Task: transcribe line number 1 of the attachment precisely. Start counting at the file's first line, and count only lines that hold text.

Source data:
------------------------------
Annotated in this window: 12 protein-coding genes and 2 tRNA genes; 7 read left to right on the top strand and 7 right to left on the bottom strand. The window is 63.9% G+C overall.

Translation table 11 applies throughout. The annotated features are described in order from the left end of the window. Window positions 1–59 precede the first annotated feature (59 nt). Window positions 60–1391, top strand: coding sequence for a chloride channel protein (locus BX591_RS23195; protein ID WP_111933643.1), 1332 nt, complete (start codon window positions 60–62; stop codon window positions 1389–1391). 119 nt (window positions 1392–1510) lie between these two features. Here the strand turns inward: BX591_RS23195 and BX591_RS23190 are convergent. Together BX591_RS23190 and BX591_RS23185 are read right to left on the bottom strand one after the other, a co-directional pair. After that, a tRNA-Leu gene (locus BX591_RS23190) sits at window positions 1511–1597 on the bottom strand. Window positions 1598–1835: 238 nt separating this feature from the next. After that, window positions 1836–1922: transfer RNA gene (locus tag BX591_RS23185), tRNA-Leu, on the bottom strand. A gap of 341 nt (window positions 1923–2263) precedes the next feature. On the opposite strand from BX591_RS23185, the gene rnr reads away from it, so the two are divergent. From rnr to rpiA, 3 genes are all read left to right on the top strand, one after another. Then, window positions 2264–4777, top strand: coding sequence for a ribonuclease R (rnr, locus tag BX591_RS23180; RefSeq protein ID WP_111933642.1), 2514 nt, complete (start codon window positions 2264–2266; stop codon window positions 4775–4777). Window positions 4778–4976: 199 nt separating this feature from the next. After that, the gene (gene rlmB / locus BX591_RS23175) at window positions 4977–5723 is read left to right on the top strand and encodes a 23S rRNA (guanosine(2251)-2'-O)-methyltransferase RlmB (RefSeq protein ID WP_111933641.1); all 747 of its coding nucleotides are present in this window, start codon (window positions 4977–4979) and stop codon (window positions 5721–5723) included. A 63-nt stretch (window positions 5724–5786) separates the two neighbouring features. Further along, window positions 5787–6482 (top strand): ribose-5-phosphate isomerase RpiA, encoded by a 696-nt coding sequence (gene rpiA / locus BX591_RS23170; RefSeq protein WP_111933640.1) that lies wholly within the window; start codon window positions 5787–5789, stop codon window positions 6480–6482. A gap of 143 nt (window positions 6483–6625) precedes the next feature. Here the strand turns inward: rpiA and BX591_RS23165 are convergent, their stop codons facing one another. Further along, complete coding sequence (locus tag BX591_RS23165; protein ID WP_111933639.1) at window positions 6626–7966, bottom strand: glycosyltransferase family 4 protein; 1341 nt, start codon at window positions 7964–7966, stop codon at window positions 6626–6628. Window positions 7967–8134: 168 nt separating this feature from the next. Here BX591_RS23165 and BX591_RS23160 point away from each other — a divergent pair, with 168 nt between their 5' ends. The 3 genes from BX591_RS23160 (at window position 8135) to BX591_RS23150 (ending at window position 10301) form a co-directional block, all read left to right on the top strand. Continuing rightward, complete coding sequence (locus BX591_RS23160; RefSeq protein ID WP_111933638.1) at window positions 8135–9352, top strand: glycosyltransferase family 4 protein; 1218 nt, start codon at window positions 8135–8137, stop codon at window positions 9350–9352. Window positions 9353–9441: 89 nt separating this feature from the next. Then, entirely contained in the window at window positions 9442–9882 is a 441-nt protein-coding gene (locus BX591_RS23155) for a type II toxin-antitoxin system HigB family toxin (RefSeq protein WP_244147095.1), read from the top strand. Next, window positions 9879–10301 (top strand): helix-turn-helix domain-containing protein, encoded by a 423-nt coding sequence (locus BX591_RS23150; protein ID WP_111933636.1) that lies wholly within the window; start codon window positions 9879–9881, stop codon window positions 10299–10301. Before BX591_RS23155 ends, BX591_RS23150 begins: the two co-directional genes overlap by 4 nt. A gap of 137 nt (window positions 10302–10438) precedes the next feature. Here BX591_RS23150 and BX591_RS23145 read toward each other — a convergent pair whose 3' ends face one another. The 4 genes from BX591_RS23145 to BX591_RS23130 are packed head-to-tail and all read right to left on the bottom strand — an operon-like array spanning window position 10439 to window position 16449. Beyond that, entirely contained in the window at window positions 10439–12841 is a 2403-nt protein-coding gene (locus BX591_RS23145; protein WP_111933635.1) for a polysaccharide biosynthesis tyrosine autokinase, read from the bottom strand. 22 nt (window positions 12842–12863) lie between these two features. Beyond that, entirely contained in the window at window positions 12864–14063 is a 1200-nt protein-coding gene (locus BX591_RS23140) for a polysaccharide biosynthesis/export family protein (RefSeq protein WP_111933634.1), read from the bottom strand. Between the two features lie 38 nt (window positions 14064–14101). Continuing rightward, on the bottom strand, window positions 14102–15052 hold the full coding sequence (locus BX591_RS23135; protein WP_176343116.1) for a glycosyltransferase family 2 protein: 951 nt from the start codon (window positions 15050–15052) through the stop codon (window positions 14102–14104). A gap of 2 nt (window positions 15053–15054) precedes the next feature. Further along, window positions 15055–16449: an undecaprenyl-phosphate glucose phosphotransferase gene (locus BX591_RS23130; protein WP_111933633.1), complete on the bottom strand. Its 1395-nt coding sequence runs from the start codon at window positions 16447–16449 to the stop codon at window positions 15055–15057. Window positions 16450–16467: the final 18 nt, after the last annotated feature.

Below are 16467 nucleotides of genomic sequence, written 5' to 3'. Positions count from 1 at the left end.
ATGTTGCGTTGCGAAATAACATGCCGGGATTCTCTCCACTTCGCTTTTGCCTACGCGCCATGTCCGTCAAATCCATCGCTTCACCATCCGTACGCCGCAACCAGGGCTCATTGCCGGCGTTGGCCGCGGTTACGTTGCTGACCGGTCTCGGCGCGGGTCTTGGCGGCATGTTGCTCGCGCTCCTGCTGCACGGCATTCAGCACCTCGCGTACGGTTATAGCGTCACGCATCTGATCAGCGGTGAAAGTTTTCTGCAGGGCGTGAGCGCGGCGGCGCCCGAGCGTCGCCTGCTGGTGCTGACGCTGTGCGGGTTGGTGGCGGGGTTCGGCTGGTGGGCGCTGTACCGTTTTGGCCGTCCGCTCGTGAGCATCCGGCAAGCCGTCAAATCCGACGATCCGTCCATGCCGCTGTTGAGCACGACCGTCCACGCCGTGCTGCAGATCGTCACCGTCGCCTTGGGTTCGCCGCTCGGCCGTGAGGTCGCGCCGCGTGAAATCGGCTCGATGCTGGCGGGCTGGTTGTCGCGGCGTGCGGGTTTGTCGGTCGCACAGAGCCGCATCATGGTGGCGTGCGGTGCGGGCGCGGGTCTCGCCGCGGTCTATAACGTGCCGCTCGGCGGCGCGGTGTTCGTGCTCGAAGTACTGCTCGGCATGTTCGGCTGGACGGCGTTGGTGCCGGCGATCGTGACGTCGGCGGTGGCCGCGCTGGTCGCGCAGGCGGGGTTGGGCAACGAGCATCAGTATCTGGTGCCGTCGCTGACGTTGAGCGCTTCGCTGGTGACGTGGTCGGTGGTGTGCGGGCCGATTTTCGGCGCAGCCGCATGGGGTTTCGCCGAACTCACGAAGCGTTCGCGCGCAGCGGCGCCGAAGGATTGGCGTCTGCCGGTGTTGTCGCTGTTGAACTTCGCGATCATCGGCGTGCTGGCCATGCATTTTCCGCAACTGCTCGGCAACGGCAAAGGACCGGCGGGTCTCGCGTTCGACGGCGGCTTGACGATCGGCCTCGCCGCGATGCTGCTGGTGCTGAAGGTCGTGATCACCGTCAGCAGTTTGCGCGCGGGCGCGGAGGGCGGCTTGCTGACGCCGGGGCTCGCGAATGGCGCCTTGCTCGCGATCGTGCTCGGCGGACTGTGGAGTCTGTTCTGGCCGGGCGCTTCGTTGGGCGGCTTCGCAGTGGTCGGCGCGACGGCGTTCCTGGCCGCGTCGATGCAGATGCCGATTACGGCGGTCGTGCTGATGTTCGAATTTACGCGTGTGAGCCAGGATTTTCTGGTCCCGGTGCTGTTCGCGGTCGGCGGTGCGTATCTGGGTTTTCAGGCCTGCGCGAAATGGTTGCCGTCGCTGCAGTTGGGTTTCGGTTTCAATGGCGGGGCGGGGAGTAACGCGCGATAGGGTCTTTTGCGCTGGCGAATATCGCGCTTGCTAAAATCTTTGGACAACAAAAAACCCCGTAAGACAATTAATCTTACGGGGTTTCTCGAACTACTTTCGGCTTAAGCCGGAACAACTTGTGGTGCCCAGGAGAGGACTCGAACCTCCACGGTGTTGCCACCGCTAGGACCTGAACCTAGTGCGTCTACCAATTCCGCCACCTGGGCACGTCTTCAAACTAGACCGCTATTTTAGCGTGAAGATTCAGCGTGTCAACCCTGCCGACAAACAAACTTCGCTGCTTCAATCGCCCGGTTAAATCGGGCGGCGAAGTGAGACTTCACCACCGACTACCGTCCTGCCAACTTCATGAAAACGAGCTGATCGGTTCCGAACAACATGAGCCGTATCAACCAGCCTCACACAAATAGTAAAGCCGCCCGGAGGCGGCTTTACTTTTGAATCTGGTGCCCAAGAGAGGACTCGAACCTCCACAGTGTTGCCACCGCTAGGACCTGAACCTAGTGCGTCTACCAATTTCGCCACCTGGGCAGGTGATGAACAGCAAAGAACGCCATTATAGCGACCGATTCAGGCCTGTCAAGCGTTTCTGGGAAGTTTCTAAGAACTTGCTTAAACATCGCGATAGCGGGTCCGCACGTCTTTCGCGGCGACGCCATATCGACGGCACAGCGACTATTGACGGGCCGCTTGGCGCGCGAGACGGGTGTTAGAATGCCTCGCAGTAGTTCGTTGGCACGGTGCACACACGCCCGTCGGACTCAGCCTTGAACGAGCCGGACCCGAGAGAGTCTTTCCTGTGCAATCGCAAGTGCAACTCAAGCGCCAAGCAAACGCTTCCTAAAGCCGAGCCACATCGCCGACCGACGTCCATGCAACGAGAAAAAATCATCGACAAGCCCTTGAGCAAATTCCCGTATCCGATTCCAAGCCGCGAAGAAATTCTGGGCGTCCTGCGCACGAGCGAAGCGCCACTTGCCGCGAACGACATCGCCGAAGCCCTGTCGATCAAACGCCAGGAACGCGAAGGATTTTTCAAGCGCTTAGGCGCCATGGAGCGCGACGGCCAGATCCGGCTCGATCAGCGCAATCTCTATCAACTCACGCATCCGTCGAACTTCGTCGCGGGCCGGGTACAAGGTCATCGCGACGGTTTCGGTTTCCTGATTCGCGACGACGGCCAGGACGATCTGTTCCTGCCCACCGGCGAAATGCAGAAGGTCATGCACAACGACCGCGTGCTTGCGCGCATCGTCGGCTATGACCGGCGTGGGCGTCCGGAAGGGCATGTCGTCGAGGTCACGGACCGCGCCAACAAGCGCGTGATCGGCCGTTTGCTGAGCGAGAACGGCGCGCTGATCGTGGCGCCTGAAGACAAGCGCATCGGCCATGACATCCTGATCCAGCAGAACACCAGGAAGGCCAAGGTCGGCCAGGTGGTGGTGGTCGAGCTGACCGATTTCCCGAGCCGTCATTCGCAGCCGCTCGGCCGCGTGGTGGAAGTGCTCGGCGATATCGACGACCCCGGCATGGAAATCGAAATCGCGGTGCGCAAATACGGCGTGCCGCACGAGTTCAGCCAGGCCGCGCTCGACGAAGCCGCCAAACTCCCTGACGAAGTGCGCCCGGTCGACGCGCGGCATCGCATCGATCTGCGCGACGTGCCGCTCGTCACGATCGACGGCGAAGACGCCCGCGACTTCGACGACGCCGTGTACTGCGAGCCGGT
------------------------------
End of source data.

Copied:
Annotated in this window: 12 protein-coding genes and 2 tRNA genes; 7 read left to right on the top strand and 7 right to left on the bottom strand. The window is 63.9% G+C overall.